Breathing Life Back Into Rakugo, Japan’s Traditional Form of Comedy

a traditional rakugo theater and stage

My kids, 10 and 8, are hooked on rakugo. I never thought I would say that, and it still feels weird that they look forward to watching an ancient (at least for them) form of Japanese comedic storytelling.

Rakugo originated in the 9th and 10th centuries by Buddhist monks who sought to make their sermons more engaging. Rakugo as we know it today was formed around the mid-1800s when the word, which literally means “fallen words” began to be used more commonly.

a traditional rakugo stage. a lone performer would sit in the middle and tell a story

If it existed in the West it may very well have been called sit-down comedy. In rakugo, the lone storyteller sits in the middle of the stage and relays a comical story that lasts much longer than your typical joke: usually 20 – 25 minutes. No props are involved, other than a small paper fan and cloth, so the comedic effect is entirely reliant on the storyteller’s verbal delivery, which can involve related skills like gestures, pantomiming and verbal sound effects.

the golden age of rakugo in the late 1700s | image courtesy Japan Arts Council (artist unknown)

But because of its length – who has the patience for a 20-minute story nowadays? – and relative monotony the art has fallen out of favor, especially among younger generations. One survey from 2015 found that 52% of Japanese had never even seen a single Rakugo performance. And the figures are higher when broken out into those in their 10s and 20s.

Cho-nyumon! Rakugo The Movie

But a new television show on NHK is breathing life back into the art form by approaching it more visually. Cho-nyumon! (“super-introductory”) Rakugo The Movie began as a pilot series last year – once in March and again in July – and was popular enough to be picked up as a regular program in October 2016. We first saw it late last year and were immediately hooked.

Cho-nyumon! Rakugo The Movie begins with actor and host Gaku Hamada, who sets the stage for 2 rakugo performances. Each begins as any other: the performer comes on stage and begins telling the story. But a short ways in the screen cuts to a reenactment of the story featuring real actors and comedians on set and in costume for what appears like a period drama. What becomes immediately clear, and remarkably impressive, is that the actors are lip-syncing the original performer’s voice as they go along.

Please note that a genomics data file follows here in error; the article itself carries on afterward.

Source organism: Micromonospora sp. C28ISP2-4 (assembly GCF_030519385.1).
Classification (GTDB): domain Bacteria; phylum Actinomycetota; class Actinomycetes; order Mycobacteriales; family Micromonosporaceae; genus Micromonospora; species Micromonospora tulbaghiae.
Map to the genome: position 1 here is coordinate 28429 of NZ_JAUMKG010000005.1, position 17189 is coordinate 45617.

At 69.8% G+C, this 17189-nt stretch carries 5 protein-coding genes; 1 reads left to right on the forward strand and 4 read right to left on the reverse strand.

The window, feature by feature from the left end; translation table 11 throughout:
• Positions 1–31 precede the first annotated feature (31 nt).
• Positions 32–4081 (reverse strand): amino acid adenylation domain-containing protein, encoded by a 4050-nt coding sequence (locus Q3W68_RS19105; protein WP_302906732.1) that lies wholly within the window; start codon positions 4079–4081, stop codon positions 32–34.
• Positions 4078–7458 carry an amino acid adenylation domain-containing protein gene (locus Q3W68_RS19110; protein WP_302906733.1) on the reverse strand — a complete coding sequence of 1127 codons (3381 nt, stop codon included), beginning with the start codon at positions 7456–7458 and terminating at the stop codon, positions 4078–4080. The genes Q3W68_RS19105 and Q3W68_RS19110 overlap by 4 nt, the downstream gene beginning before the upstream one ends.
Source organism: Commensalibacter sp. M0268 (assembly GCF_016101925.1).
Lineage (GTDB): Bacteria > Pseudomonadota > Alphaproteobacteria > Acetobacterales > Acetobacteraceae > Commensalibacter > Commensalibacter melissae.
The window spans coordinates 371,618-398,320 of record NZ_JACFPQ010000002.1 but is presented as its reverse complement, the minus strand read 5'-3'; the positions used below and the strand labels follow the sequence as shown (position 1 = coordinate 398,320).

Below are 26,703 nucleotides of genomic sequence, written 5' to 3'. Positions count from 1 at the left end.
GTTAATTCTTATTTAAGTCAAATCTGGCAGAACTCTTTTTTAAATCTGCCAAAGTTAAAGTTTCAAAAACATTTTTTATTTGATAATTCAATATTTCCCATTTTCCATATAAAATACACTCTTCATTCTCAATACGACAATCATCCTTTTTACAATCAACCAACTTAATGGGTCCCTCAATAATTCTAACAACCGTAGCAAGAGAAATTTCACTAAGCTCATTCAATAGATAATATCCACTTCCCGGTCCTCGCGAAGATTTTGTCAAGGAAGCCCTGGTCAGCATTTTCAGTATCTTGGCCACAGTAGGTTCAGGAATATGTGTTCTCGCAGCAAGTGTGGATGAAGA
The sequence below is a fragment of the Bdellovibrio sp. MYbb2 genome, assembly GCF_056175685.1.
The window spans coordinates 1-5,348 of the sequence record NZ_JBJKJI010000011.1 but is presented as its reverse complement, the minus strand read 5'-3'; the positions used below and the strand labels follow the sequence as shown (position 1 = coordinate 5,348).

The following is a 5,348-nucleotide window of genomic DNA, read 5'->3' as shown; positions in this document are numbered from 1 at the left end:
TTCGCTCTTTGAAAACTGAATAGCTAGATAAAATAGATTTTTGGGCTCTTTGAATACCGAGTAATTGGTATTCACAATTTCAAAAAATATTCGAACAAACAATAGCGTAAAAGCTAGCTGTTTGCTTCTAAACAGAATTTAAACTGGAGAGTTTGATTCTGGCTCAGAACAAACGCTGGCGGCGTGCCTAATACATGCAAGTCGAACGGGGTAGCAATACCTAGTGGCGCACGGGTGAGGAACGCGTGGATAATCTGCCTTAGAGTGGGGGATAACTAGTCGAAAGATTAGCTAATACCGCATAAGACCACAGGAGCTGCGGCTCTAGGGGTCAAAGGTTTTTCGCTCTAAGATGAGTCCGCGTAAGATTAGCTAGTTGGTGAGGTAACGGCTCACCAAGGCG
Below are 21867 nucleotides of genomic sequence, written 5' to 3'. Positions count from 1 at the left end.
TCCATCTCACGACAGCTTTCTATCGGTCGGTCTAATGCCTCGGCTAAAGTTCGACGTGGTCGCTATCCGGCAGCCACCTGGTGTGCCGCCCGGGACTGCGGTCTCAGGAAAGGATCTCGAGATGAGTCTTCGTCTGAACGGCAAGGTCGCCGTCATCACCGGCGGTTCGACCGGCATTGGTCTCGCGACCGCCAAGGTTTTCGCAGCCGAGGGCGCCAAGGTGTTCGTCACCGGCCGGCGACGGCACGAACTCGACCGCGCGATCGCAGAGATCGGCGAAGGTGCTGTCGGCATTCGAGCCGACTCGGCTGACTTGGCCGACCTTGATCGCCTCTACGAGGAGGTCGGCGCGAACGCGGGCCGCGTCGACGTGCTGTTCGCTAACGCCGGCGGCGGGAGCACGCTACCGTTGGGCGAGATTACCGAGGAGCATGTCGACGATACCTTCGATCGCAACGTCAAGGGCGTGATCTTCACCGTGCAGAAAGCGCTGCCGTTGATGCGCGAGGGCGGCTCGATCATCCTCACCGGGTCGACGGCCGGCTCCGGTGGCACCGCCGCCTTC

Cynics may dismiss the attempt at visualizing rakugo as untrue to the original art form. But by adding a lip-synced reenactment of the story it feels as though the entertainment value has increased while the essence has been preserved. It’s certainly a joy for me and my kids to watch.

A recent episode (embedded below) featured the stories Kamadoro (“rice pot thieves”) and Niban-senji (“2nd brew of tea”). NHK has also posted the original performances without the reenactments.


Basic plot and punchline: thieves are stealing rice pots throughout town so one owner decides to sleep inside his and catch the thieves in the act. He gets drunk though and drifts into a deep slumber. The thieves carry off the pot while he’s still inside. Eventually he awakens and opens the lid but the thieves have already run off and he’s inside a rice pot that’s sitting on a pathway. “They’ve made off with my house!” exclaims the man.


Basic plot and punchline: a group of fire wardens return from patrolling the neighborhood on a cold night. Although not allowed, they decide to start drinking sake and disguise it by pouring it from a tea pot. A government official unexpectedly visits and questions the contents of the teapot. The crew explain that it’s a medicinal tea but that they’ve run out. “Fine,” says the official, “brew up a 2nd batch and I’ll have some.”

Suehiro-tei in Shinjuku | Google Streetview

Rakugo does require some basic Japanese language comprehension in order to fully appreciate it. But the stories are loaded with cultural tidbits (like the tradition of niban-senji) that learners will find educational and fascinating. If you’d like to try out the real deal, there are two major venues in Tokyo: Suehiro-tei in Shinjuku and Asakusa Engei Hall. Both cost about 3000 yen but Suehiro-tei has a late-night show every other Friday from 9:30 – 11:00pm that’s only 500 yen.

Don’t speak Japanese but still want to test out the rakugo waters? Katsura Kaishi has made several attempts at English rakugo.

Asakusa Engei Hall | Google Streetview

Philippines antidrug crackdown

Since he took office last June, President Rodrigo Duterte of the Philippines has launched a nationwide antidrug campaign that has so far reportedly led to the deaths of more than 6,000 people, who were allegedly killed in police raids or at the hands of vigilante groups. National and international human rights groups have condemned the campaign and called on Duterte to stop the extrajudicial killings and ensure the protection and rights of people who use drugs. According to media reports, Duterte has rejected that the killings constituted a “crime against humanity”. Filipino presidential spokesperson, Ernesto Abella, while speaking on the administration’s accomplishment over the first six months of its crackdown on drug dealers and cartels, said that President Duterte’s anti-crime campaign had resulted in the surrender of more than 900,000 drug addicts and the confiscation of billions of worth of illicit drugs. Abella added that the government had come to regard drugs not only as a national security threat but also a “public health issue” which resulted in the building of rehabilitation facilities all over the country. — By European Pressphoto Agency

Bystanders look on as funeral parlor workers prepare to transport the body of an alleged drug user who was shot down by unidentified men in Mandaluyong City, east of Manila, on Nov. 21, 2016. (Mark R. Cristino/EPA)